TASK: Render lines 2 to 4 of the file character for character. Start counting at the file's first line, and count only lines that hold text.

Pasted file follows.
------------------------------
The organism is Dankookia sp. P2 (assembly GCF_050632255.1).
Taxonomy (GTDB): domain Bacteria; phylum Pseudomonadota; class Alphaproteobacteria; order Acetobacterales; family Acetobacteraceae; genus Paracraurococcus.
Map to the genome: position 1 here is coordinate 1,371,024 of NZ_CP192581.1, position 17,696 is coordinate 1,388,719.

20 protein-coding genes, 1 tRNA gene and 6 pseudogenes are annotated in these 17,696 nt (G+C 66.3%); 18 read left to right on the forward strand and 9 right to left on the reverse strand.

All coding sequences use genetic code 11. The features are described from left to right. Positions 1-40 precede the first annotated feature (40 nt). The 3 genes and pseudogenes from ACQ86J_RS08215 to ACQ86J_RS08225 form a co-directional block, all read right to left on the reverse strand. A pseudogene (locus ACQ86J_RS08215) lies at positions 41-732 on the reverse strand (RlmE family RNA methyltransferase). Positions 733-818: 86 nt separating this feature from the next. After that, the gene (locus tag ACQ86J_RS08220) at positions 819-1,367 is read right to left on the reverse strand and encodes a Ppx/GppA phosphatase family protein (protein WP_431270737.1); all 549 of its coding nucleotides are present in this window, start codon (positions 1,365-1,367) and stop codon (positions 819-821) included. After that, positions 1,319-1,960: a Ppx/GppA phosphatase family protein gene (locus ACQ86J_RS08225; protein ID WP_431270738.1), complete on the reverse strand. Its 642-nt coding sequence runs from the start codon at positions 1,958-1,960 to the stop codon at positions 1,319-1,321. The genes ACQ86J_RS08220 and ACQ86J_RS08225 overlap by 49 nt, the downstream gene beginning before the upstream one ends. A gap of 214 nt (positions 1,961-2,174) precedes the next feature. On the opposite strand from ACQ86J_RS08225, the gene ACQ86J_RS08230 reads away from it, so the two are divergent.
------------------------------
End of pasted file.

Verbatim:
Taxonomy (GTDB): domain Bacteria; phylum Pseudomonadota; class Alphaproteobacteria; order Acetobacterales; family Acetobacteraceae; genus Paracraurococcus.
Map to the genome: position 1 here is coordinate 1,371,024 of NZ_CP192581.1, position 17,696 is coordinate 1,388,719.

20 protein-coding genes, 1 tRNA gene and 6 pseudogenes are annotated in these 17,696 nt (G+C 66.3%); 18 read left to right on the forward strand and 9 right to left on the reverse strand.